A North Korean broadcast of numbers on June 24 ended a 16-year sojourn that is surprising many who thought Pyongyang had given up on the old spy trick.
The practice was halted in 2000 after the first inter-Korea summit between North Korean President Kim Jong-Il and South Korean President Kim Dae Jun.
The 14-minute broadcast of two sets of numbers by a female voice appears to have been the work of the Voice of Korea (formerly Radio Pyongyang), a North Korean radio propaganda station that broadcasts accolades of the Kim family.
A retired US National Security Agency source said the fact it was a 10-11 meter frequency band in the middle of the night, considering that North Korea does not have relay stations like many other shortwave stations, would make the target local to South Korea, Japan or northern China.
“[The] Sunspot cycle is low to zero right now so would not expect it to be a DX [long distance] transmission,” according to the NSA source.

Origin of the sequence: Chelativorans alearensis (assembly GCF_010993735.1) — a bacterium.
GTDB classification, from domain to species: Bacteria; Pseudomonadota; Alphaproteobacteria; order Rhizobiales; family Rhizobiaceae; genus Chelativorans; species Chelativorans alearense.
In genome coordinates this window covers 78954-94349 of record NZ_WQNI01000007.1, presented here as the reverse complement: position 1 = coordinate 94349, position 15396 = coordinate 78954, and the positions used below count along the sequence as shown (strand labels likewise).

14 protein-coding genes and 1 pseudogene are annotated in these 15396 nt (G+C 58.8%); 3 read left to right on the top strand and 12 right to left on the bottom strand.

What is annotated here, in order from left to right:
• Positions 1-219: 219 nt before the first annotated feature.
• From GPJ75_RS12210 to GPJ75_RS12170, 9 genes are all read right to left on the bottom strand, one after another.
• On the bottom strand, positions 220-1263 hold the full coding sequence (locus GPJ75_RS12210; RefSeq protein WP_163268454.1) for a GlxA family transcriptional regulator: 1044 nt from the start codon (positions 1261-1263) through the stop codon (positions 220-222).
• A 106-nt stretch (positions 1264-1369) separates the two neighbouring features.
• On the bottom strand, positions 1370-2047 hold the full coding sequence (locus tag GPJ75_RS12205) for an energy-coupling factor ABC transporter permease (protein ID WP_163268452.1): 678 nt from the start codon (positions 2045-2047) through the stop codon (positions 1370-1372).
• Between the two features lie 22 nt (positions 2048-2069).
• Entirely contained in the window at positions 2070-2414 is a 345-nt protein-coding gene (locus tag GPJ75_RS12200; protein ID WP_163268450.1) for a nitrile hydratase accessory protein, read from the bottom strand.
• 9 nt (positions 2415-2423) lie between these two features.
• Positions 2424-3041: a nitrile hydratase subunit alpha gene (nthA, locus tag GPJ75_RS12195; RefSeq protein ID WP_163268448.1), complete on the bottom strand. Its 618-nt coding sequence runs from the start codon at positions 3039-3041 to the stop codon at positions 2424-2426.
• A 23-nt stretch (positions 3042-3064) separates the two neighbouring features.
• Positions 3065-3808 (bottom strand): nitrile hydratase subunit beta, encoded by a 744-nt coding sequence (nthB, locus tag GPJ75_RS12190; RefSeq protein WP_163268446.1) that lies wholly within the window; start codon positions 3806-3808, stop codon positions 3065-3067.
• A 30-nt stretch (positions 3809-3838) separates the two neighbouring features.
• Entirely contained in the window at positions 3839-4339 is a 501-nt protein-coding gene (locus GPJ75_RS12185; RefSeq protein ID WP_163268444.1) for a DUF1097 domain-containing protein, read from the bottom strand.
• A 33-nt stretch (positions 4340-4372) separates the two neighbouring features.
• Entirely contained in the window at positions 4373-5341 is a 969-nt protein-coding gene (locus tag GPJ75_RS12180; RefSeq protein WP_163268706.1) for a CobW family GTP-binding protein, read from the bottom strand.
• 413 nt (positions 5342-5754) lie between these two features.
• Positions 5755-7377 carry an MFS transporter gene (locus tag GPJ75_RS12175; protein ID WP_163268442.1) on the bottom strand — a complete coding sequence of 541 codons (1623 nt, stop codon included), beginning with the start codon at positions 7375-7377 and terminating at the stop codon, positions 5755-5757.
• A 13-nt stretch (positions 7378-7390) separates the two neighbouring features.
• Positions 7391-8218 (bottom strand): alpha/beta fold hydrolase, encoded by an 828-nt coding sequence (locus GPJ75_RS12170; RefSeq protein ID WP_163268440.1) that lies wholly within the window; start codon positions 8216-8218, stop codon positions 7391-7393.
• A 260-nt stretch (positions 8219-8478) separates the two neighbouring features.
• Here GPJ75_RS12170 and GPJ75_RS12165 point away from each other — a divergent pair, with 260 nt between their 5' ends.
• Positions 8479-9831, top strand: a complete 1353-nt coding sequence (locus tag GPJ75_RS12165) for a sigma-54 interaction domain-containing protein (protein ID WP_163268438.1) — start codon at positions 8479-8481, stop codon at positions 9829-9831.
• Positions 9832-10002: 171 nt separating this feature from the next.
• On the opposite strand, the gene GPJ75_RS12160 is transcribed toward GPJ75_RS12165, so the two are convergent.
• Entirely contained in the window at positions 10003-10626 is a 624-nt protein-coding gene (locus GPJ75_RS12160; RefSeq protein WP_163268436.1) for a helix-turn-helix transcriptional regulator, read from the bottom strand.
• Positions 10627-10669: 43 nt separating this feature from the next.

The station is using old Soviet transmitters that give it a distinctive humming sound when broadcasting, said Keith Perron, an expert on spy number stations who runs the international shortwave and FM station, PCJ Radio, which broadcasts news, entertainment and serves as a relay for other content.
Read More: Defense News
Featured Image: Figures attempt to push the world together in a sculpture named “This One Earth,” near the “Third Tunnel of Aggression” in the demilitarized zone separating North and South Korea. Following a tip from a North Korean defector, South Korean investigators discovered a 1.7 km tunnel dug by North Korean Soldiers Oct. 17, 1978. Today, visitors can tour the tunnel and learn the history at the DMZ Theatre and Exhibition Hall – DVIDS
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